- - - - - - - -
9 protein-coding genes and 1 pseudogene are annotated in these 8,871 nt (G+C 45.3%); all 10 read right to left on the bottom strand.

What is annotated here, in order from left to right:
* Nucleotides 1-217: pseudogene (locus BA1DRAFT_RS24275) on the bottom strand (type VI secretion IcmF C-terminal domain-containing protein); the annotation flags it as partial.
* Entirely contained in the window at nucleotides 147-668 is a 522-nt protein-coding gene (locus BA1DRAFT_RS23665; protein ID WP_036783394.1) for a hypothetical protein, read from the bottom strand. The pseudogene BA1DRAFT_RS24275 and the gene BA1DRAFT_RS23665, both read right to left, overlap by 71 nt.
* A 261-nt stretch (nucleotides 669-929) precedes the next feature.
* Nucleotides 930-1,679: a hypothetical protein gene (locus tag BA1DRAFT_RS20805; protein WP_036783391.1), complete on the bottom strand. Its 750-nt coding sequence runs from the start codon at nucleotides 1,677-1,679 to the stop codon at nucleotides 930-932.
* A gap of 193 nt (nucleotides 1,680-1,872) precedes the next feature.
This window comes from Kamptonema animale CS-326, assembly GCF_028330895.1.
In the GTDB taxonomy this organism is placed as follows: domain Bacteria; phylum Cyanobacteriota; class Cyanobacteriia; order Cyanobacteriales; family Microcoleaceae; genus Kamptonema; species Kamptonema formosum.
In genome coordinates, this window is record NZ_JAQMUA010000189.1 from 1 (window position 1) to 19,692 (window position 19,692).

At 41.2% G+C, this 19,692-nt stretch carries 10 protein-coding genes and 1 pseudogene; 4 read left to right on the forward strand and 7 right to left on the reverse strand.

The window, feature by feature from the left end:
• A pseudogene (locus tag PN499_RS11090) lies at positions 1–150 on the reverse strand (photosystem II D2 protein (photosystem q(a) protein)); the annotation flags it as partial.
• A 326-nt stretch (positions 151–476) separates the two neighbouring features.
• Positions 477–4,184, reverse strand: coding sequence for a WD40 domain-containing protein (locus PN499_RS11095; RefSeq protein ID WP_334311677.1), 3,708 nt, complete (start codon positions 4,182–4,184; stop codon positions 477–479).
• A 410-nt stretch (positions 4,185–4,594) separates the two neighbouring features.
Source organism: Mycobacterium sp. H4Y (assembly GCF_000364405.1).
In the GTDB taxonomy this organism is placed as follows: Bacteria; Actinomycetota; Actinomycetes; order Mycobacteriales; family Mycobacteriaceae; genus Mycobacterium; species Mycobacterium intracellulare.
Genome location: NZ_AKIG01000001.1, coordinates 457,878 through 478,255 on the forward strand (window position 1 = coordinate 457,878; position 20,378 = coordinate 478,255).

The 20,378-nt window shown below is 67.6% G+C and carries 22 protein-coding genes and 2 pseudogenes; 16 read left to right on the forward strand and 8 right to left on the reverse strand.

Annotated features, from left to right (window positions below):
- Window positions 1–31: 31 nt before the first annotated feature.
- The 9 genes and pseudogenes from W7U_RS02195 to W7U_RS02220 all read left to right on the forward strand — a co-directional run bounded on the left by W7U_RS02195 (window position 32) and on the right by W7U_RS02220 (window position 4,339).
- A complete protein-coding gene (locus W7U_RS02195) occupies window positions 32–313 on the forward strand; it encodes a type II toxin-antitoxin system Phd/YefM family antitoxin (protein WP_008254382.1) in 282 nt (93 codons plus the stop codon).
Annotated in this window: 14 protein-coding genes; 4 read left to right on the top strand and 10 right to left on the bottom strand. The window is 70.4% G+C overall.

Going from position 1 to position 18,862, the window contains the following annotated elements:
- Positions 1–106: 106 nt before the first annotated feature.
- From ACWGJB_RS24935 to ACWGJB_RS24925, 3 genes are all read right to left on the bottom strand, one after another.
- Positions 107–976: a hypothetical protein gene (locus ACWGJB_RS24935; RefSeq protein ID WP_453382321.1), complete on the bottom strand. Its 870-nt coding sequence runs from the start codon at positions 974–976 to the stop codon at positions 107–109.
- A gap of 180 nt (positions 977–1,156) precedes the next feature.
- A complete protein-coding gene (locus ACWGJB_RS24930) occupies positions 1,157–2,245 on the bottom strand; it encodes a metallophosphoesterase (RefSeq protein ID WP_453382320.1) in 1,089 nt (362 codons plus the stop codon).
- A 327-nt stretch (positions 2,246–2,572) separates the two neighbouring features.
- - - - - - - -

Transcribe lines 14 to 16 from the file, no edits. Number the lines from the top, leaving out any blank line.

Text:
• A 326-nt stretch (positions 151–476) separates the two neighbouring features.
• Positions 477–4,184, reverse strand: coding sequence for a WD40 domain-containing protein (locus PN499_RS11095; RefSeq protein ID WP_334311677.1), 3,708 nt, complete (start codon positions 4,182–4,184; stop codon positions 477–479).
• A 410-nt stretch (positions 4,185–4,594) separates the two neighbouring features.